The cognitive dissonance at this point in the article becomes overwhelming. The piece is largely about a certain degree of growing self-awareness among Silicon Valley billionaires that “the tech economy has somehow broken capitalism.” There’s some discussion of some futuristic problems that could emerge due to advances in artificial intelligence and robotics, but there’s very little discussion of market consolidation and monopoly pricing power. What’s breaking our country right now is not that no one can get work nor that work has become obsolete. The problem is that entrepreneurial opportunities are being strangled by platform monopolies and retail behemoths. Wealth is being consolidated at the top and in select regions because small businesses have no shot at competing with Amazon and Wal-Mart. Consumers are being nickel-and-dimed to death by new services they can’t live without and for which there are only a tiny handful of often-colluding providers. It’s really only small-business and small-town capitalism that is broken, and it’s primarily a result of refusing to enforce antitrust laws that are still technically on the books.
Elizabeth Warren understands this and she talks about it constantly. She’s the one proposing things that will get at the root of the problem. Yet, these billionaires see her as a much bigger threat than Bernie Sanders. That really doesn’t make much sense. Sanders would confiscate their wealth after they’ve earned it and then redistribute it. That’s too late in the game. The solution is to make it so many more people can use access to capital to get wealthy on their own. The billionaires actually seem to understand this until you begin talking about their companies.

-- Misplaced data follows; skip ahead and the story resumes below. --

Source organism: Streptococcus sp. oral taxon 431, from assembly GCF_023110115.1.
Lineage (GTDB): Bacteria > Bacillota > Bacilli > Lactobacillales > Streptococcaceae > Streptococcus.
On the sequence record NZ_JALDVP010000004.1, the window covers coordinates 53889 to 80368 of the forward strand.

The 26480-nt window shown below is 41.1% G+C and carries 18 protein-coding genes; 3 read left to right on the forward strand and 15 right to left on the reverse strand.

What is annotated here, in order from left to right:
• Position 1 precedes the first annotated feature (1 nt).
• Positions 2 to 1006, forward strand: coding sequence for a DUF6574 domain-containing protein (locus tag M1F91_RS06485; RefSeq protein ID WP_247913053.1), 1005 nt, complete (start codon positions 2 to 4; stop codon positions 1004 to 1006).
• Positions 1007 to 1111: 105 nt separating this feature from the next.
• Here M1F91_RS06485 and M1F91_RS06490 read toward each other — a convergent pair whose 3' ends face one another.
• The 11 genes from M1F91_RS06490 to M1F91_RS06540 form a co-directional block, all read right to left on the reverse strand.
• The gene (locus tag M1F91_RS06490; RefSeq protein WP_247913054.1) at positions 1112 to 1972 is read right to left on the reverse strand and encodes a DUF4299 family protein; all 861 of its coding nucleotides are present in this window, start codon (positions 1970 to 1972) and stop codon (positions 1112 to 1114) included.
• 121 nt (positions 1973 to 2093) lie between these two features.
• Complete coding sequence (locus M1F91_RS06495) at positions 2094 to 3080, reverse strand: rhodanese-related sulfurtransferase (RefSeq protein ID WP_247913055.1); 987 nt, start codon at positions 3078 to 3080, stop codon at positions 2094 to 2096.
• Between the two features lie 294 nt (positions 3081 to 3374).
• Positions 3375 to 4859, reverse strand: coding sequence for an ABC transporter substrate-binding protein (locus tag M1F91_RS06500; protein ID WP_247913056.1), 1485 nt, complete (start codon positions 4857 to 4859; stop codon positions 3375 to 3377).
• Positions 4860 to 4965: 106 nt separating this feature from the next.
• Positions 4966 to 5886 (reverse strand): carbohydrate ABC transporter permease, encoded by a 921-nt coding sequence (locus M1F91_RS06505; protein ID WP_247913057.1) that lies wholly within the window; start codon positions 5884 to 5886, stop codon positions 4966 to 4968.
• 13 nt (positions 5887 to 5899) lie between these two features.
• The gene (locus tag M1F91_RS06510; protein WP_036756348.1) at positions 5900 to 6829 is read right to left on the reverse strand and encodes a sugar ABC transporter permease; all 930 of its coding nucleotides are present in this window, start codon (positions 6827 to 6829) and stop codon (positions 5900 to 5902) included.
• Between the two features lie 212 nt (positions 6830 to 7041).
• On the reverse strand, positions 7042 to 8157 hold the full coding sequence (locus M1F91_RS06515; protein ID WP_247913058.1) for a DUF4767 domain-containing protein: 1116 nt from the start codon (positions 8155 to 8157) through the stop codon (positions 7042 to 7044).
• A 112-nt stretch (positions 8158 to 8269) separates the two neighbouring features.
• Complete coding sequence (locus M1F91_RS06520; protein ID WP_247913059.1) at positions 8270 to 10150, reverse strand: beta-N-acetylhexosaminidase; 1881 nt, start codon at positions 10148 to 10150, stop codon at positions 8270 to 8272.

The billionaires understand that there is a global backlash going on. They can see the rise of fascism, nationalism, and xenophobia. They know things are on a trajectory to get much worse, largely owing to their own products, research and obscene capture of the market for goods and services. Elizabeth Warren is standing right in front of them, telling them what they must do, and they respond with fear.
If she were elected, she’d be their best shot a finding a savior. But they see her appeal as more of symptom of the problem. Big Tech must be broken up for their own good, and that’s going to do a heck of a lot more than letting these trends continue with some tinkering around marginal tax rates to subsidize health care and education.